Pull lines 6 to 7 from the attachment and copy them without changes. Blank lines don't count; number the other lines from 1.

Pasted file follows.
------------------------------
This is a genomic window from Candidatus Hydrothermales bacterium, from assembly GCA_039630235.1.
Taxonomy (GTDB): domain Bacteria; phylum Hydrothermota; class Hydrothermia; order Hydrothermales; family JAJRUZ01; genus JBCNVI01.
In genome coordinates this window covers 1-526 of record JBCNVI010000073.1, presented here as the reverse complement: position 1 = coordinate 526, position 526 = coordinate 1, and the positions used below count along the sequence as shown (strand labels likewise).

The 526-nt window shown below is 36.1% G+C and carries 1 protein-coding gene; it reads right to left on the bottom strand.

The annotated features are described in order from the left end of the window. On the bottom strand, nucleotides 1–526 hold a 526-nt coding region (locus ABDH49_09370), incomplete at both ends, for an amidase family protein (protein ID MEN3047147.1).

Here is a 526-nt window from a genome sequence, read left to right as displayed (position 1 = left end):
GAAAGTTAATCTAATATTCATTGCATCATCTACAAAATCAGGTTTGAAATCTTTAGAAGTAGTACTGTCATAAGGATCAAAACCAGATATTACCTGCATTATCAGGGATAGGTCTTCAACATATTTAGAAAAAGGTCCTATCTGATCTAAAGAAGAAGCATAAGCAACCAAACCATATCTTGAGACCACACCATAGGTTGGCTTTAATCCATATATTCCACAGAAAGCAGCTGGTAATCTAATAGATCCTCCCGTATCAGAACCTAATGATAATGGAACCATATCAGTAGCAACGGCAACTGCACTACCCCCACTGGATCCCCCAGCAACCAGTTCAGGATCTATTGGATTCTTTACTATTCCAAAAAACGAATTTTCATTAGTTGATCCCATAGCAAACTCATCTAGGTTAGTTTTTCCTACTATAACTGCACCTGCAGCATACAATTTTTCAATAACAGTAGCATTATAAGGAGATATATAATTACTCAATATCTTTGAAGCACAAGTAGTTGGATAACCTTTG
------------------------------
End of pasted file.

Here is a 526-nt window from a genome sequence, read left to right as displayed (position 1 = left end):
GAAAGTTAATCTAATATTCATTGCATCATCTACAAAATCAGGTTTGAAATCTTTAGAAGTAGTACTGTCATAAGGATCAAAACCAGATATTACCTGCATTATCAGGGATAGGTCTTCAACATATTTAGAAAAAGGTCCTATCTGATCTAAAGAAGAAGCATAAGCAACCAAACCATATCTTGAGACCACACCATAGGTTGGCTTTAATCCATATATTCCACAGAAAGCAGCTGGTAATCTAATAGATCCTCCCGTATCAGAACCTAATGATAATGGAACCATATCAGTAGCAACGGCAACTGCACTACCCCCACTGGATCCCCCAGCAACCAGTTCAGGATCTATTGGATTCTTTACTATTCCAAAAAACGAATTTTCATTAGTTGATCCCATAGCAAACTCATCTAGGTTAGTTTTTCCTACTATAACTGCACCTGCAGCATACAATTTTTCAATAACAGTAGCATTATAAGGAGATATATAATTACTCAATATCTTTGAAGCACAAGTAGTTGGATAACCTTTG